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1832.06.05 - Elizabeth Huntington to Frederic Dan Huntington, Jun. 5th, 1832

FDH18320605.pdf

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Elm Valley June 5th - 1832 . Tuesday morning .

Dear Frederic,

Your Pa thinks of going to Greenfield[1] today, and if he does, will go through N-n [Northampton]. I felt very sorry to find by the lines you wrote to me, that you felt so unhappy and am almost of the opinion that you would be less unhappy, if you were as far from home as Mary - I can only seek for you the cheering light of divine love. In all our trials however small, we should and endeavor to think of the suffering our blessed Savior endured even for his enemies - cheer yourself with the hope that he will bring good to you, out of what you think to be evil, and endeavor by patient continuance in welldoing to please him. I remember when I was very young, lying awake one night after I went to God, with a distressing headache. The thought came into my mind of what Christ endured at his crucifixion, and I felt ashamed to complain. I will thank you to call and pay Mr. Clarke for the colouring, and I will pay you soon. If you would like to get you a new small bible, I will give you [hole in paper] forty or fifty cents for your old one. If you would not dislike to do it, I should like to have you say to Charles that we would prefer a pew farther forward than No. fifty, if the expense is not greater, and also at some leisure time measure the length and breadth of the seat. Perhaps I shall make cushions - but of this you need say nothing. I should also like to know the width of the floor, and how far the brace extends into the middle of the pew. - We are hoping to see Mr. Stearns &c. tomorrow.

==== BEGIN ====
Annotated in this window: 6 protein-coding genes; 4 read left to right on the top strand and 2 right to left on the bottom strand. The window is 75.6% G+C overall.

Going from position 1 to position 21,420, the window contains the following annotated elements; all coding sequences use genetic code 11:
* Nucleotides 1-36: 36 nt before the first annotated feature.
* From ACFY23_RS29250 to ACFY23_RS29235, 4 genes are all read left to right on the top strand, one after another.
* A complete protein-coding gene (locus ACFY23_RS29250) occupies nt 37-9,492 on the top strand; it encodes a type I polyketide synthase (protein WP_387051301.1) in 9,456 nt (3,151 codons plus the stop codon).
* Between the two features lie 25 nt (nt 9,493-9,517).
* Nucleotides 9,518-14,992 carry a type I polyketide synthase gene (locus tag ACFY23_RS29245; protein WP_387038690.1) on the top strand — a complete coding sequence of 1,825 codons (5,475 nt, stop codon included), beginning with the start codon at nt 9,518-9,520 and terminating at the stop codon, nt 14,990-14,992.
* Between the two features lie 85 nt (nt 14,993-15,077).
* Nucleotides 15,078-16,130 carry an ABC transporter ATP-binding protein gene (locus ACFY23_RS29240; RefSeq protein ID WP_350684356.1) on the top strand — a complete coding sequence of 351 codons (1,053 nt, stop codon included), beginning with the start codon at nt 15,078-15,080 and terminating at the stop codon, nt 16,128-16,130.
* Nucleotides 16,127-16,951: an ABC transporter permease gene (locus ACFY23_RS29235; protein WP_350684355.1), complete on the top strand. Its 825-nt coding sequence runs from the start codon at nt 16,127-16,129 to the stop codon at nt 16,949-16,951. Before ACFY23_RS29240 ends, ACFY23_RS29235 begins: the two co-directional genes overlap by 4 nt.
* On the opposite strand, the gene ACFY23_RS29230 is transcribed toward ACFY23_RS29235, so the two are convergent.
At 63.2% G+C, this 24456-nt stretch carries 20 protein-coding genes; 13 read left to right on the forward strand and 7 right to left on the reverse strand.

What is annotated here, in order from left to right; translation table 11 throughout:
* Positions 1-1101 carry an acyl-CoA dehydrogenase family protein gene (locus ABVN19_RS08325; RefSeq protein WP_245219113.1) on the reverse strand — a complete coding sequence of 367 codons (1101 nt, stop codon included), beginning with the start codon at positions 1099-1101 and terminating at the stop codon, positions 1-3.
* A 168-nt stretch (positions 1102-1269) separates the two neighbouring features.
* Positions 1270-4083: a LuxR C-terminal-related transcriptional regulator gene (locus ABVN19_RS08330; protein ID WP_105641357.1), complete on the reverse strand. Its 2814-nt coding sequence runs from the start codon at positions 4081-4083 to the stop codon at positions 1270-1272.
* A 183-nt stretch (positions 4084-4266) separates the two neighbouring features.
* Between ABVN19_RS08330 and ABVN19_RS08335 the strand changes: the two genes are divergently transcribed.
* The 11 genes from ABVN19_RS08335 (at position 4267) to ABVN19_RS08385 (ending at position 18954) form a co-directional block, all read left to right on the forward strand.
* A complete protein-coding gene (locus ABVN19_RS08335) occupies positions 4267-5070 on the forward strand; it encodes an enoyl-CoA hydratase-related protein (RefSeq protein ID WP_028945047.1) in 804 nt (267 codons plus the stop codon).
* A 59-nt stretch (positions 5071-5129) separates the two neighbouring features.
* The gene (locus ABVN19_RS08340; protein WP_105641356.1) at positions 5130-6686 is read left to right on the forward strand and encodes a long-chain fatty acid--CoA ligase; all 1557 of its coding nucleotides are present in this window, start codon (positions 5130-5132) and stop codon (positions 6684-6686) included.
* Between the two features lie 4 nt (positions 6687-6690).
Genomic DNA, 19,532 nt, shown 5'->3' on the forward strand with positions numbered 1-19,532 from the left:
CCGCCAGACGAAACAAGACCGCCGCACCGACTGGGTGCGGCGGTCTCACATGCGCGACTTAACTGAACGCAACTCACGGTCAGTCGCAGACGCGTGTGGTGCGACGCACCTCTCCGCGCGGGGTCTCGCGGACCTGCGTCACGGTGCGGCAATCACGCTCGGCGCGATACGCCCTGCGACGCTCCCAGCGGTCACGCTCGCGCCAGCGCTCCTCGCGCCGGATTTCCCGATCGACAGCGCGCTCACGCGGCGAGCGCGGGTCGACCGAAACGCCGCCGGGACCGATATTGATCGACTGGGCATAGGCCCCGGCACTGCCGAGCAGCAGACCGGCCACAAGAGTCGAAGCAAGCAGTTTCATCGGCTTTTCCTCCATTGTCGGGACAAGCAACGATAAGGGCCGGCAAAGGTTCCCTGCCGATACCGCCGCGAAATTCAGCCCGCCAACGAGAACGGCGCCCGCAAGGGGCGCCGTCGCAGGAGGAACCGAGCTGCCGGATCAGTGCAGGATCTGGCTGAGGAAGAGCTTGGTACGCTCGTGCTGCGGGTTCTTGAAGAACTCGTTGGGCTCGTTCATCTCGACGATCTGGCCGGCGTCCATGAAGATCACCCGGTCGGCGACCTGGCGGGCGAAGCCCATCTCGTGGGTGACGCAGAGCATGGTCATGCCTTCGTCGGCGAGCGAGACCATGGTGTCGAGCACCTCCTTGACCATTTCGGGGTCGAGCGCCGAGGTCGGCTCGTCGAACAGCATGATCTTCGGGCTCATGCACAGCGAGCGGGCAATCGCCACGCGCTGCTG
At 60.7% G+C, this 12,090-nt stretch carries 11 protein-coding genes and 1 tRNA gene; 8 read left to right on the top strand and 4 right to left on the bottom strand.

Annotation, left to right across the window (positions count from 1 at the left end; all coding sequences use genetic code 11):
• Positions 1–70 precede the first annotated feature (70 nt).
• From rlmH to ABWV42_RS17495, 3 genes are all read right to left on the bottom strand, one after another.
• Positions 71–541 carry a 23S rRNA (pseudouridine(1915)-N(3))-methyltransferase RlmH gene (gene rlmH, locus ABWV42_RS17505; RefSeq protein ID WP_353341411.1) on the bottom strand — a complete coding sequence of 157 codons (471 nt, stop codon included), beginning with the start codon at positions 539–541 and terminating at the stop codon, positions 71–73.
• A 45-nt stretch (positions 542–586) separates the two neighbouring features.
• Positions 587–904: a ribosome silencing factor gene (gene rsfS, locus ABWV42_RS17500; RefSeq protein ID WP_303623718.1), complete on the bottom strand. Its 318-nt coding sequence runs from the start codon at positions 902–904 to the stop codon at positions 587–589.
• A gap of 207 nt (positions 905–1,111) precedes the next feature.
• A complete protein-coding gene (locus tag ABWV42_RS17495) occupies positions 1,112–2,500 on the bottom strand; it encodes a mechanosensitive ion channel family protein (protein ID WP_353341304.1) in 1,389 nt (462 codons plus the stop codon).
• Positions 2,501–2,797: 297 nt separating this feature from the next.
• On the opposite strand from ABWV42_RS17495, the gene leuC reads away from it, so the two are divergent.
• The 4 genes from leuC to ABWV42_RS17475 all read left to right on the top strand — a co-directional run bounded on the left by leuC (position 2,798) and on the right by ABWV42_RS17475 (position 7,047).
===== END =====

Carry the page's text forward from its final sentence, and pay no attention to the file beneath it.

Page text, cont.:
Yours most truly E.W.P.H.

I enclose a string for a measure.



1 Greenfield, a town further north on the Connecticut River was first inhabited by the Pocumtuck, but were wiped out by the Mohawks in 1664 and became apart of a principal root for Native American trade traveling west into New York; and was ultimately colonized as part of Deerfield by the English in 1686

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